Why Do We Know So Little about the 1930s Coup Attempt against FDR?Roundup
tags: conservatism, far right, FDR, New Deal, coups, Smedley Butler
Sally Denton is the author of The Plots Against the President: FDR, a Nation in Crisis, and the Rise of the American Right. Her forthcoming book is The Colony: Faith and Blood in a Promised Land.
Donald Trump’s elaborate plot to overthrow the democratically elected president was neither impulsive nor uncoordinated, but straight out of the playbook of another American coup attempt – the 1933 “Wall Street putsch” against newly elected Franklin Delano Roosevelt.
America had hit rock bottom, beginning with the stock market crash three years earlier. Unemployment was at 16 million and rising. Farm foreclosures exceeded half a million. More than five thousand banks had failed, and hundreds of thousands of families had lost their homes. Financial capitalists had bilked millions of customers and rigged the market. There were no government safety nets – no unemployment insurance, minimum wage, social security or Medicare.
Economic despair gave rise to panic and unrest, and political firebrands and white supremacists eagerly fanned the paranoia of socialism, global conspiracies and threats from within the country. Populists Huey Long and Father Charles Coughlin attacked FDR, spewing vitriolic anti-Jewish, pro-fascist refrains and brandishing the “America first” slogan coined by media magnate William Randolph Hearst.
On 4 March 1933, more than 100,000 people had gathered on the east side of the US Capitol for Roosevelt’s inauguration. The atmosphere was slate gray and ominous, the sky suggesting a calm before the storm. That morning, rioting was expected in cities throughout the nation, prompting predictions of a violent revolution. Army machine guns and sharpshooters were placed at strategic locations along the route. Not since the civil war had Washington been so fortified, with armed police guarding federal buildings.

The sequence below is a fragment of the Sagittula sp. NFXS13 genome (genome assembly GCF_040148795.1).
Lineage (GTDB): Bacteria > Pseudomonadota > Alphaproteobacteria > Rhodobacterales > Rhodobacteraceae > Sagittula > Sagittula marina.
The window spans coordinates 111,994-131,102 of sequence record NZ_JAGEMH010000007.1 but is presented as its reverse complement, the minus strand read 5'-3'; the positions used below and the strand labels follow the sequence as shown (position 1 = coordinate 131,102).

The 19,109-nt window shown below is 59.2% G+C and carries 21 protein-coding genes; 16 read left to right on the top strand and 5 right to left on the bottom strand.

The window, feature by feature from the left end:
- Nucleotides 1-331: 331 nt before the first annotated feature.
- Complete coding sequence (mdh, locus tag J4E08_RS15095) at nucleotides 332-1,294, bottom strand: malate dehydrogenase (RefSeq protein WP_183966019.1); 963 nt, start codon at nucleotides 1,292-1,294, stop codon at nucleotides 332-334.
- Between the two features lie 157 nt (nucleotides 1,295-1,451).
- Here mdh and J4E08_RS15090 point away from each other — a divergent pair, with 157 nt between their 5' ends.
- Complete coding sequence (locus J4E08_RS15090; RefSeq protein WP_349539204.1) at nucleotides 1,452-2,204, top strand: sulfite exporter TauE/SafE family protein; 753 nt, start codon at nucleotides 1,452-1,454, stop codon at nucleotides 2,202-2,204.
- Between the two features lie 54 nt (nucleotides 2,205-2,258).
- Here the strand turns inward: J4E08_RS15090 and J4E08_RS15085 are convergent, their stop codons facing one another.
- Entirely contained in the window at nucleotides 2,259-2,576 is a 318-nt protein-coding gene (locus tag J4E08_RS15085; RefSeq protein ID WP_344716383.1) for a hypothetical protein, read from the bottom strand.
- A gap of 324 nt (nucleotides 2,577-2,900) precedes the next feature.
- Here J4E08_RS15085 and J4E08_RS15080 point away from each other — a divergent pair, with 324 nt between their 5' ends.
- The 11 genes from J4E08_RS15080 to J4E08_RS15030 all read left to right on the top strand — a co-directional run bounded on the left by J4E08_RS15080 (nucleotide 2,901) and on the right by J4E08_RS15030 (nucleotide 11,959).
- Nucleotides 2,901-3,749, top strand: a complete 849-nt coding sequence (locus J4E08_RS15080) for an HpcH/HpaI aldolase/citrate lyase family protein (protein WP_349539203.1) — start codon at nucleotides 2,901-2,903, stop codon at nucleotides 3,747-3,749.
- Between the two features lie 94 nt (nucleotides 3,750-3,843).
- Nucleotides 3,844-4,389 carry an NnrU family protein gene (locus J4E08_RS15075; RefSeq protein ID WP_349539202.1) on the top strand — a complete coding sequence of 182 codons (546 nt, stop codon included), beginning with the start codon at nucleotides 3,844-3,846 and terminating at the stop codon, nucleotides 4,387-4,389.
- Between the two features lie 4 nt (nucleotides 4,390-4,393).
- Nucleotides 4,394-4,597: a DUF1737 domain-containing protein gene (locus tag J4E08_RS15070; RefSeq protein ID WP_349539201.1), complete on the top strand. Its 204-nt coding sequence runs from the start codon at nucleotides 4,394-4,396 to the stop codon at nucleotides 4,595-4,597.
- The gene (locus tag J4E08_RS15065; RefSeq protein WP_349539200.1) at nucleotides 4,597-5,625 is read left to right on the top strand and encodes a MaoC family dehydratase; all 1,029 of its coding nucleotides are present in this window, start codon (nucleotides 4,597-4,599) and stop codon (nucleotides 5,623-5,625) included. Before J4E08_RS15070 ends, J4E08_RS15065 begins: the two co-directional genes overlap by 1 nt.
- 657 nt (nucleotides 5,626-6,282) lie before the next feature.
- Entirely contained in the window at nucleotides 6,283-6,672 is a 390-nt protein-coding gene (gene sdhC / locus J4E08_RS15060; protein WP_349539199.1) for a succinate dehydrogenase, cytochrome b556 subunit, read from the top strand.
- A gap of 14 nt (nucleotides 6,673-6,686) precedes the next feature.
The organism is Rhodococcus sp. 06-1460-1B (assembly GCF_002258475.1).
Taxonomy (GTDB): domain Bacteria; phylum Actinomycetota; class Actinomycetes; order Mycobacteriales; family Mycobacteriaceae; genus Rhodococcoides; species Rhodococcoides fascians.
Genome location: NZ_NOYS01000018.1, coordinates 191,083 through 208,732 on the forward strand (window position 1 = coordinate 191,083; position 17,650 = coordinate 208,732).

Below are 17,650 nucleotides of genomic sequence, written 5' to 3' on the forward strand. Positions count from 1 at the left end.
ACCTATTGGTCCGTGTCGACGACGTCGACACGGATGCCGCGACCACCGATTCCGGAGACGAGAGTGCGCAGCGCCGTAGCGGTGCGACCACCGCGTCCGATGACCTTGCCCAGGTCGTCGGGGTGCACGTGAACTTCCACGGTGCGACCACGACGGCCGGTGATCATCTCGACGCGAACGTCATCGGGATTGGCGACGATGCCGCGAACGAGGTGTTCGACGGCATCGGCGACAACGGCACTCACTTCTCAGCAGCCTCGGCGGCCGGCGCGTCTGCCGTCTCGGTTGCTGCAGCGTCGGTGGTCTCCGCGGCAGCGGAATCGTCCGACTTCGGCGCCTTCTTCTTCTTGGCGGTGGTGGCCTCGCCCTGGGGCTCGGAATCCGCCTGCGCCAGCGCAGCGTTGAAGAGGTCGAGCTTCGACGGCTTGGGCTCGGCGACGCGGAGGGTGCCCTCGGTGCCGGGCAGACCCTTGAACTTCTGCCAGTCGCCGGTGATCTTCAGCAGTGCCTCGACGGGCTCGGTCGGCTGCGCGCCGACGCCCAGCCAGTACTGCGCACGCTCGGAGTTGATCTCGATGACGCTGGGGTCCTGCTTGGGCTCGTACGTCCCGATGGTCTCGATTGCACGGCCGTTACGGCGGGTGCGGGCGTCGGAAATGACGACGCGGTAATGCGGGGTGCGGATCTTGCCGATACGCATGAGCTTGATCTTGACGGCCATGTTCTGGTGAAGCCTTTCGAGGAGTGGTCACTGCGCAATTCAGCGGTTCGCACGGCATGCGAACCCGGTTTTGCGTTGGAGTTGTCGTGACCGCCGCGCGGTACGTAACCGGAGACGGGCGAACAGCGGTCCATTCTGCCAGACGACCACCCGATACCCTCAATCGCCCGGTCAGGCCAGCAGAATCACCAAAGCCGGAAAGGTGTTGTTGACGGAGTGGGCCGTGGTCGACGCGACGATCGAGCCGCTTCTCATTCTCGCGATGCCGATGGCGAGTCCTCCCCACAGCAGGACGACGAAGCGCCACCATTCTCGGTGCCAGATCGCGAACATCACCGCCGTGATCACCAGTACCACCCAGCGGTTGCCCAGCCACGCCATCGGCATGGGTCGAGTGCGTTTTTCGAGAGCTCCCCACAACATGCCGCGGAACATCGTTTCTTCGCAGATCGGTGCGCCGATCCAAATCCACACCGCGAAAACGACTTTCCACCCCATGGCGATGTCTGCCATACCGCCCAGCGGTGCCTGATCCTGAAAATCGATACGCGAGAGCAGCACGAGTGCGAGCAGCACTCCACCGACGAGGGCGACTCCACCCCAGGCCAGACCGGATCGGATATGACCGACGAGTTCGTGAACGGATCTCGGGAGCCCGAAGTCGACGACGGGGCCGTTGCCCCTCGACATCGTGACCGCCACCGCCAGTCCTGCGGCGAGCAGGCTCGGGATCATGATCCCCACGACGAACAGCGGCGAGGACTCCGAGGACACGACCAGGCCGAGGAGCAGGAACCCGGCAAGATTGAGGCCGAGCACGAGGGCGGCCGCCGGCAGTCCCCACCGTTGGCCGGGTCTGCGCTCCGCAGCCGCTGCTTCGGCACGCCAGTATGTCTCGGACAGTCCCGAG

FDR thought government in a civilized society had an obligation to abolish poverty, reduce unemployment, and redistribute wealth. Roosevelt’s bold New Deal experiments inflamed the upper class, provoking a backlash from the nation’s most powerful bankers, industrialists and Wall Street brokers, who thought the policy was not only radical but revolutionary. Worried about losing their personal fortunes to runaway government spending, this fertile field of loathing led to the “traitor to his class” epithet for FDR. “What that fellow Roosevelt needs is a 38-caliber revolver right at the back of his head,” a respectable citizen said at a Washington dinner party.
In a climate of conspiracies and intrigues, and against the backdrop of charismatic dictators in the world such as Hitler and Mussolini, the sparks of anti-Rooseveltism ignited into full-fledged hatred. Many American intellectuals and business leaders saw nazism and fascism as viable models for the US. The rise of Hitler and the explosion of the Nazi revolution, which frightened many European nations, struck a chord with prominent American elites and antisemites such as Charles Lindbergh and Henry Ford. Hitler’s elite Brownshirts – a mass body of party storm troopers separate from the 100,000-man German army – was a stark symbol to the powerless American masses. Mussolini’s Blackshirts – the military arm of his organization made up of 200,000 soldiers – were a potent image of strength to a nation that felt emasculated.
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